NATO is finally talking about China, and there are 3 big problems it has to address
- NATO leaders gathered in London this week for a summit marking the alliance's 70th anniversary.
- Many of the longstanding problems facing the alliance were under discussion, but the agenda also included a relatively new challenge: China.
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The NATO leaders summit that ended Wednesday featured many of the debates that have come up before in the alliance's 70-year history, but there was also a newer topic on the agenda: China.
"That's a relatively new addition for the alliance, to start thinking about the security challenges that China poses to the alliance," Andrea Kendall-Taylor, director of the Center for a New American Security's Transatlantic Security Program, said on a conference call Monday.
"This is clearly something that's being led by the US, who has turned and is focusing on China as our most strategic challenge in the coming decades," Kendall-Taylor added. "So it's the Americans I think who will slowly kind of continue to push the issue, and we do see that there has been some response from the Europeans, but in the NATO context this is something that's a bit newer."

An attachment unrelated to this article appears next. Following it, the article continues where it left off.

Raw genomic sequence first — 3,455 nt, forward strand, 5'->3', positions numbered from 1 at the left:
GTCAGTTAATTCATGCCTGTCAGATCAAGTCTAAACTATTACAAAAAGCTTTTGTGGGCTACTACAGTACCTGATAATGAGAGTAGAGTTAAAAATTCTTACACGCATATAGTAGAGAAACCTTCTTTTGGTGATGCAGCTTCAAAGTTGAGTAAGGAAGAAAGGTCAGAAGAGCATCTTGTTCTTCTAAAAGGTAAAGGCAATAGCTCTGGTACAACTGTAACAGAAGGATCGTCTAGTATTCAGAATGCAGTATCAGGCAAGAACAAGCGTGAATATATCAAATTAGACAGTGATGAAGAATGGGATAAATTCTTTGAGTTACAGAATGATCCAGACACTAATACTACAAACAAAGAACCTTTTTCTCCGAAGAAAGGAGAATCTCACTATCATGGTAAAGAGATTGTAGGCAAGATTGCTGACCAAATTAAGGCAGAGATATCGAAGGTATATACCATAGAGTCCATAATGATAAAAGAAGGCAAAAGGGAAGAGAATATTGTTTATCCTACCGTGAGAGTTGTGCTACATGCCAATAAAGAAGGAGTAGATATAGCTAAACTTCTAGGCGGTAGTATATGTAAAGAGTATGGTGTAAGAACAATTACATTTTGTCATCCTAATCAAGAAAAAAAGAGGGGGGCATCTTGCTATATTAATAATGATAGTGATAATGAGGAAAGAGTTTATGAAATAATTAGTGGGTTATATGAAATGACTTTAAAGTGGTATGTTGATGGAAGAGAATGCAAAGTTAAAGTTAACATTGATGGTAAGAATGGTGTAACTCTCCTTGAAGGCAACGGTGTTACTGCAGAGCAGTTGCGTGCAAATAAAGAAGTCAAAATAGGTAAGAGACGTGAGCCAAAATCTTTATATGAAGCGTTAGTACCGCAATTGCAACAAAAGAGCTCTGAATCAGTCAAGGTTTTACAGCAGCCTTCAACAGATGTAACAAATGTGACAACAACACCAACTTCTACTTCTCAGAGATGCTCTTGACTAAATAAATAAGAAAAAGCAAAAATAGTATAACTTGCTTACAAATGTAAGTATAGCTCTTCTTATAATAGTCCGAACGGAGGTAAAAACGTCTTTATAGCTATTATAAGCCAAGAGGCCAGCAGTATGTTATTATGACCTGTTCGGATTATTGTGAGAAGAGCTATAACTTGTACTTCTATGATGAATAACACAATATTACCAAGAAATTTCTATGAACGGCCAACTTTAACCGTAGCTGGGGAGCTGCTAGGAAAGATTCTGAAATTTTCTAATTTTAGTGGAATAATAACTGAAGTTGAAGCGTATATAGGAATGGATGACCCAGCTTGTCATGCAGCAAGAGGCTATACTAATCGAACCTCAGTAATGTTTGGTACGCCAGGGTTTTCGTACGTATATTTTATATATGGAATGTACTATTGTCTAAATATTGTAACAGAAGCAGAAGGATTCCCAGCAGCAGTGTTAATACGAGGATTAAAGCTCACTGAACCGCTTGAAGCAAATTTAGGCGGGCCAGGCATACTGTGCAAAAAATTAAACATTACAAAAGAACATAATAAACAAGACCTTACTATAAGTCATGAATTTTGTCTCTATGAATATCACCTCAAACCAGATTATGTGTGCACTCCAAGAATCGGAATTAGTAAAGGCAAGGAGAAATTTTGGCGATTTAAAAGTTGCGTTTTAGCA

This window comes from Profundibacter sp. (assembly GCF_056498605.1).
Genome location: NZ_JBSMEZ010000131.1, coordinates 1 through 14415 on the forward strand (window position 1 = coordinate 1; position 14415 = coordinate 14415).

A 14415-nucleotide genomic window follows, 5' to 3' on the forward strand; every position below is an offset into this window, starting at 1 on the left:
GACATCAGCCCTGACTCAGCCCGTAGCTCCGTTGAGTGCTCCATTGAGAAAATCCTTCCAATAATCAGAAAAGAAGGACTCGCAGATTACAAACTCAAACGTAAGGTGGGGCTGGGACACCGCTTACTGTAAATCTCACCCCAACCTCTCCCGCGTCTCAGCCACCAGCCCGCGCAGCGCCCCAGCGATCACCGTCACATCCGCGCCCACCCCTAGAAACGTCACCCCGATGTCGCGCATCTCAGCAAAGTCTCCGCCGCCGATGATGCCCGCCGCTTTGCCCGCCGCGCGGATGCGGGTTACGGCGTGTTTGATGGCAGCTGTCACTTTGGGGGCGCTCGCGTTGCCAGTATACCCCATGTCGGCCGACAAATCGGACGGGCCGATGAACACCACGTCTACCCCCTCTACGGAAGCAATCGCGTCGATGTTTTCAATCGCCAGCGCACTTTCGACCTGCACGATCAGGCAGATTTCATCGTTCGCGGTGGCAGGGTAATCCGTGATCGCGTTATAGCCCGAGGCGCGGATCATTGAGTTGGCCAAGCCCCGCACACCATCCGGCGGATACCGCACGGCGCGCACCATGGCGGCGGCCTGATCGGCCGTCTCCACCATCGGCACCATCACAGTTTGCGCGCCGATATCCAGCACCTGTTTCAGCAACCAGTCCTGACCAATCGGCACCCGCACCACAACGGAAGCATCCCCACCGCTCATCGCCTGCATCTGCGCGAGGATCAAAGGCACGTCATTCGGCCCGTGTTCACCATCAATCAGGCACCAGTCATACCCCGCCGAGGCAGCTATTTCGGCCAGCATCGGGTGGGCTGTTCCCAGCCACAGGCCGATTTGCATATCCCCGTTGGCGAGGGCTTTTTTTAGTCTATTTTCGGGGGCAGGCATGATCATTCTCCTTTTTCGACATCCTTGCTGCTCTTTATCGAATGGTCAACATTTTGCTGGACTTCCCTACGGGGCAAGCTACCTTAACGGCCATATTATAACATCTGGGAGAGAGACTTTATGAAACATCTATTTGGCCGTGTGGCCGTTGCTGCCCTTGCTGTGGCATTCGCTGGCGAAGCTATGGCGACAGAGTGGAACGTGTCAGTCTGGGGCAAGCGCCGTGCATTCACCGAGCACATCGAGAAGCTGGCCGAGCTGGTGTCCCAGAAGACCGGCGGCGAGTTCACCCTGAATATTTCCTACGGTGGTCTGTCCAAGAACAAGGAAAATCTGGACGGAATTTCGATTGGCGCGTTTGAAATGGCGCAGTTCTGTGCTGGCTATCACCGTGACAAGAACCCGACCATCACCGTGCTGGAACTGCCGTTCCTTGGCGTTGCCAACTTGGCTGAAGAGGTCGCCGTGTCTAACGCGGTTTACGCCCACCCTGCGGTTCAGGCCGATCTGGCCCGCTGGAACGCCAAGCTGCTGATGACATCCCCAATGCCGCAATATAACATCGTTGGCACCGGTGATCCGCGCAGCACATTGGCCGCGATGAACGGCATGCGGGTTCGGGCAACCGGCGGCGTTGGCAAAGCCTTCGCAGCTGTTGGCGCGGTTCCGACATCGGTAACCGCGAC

The London Declaration, issued by the heads of NATO member states after the summit, only mentioned China once, saying the alliance recognizes "China's growing influence and international policies present both opportunities and challenges that we need to address together as an Alliance."
But there are three specific issues where Beijing could create problems for to NATO and for European security.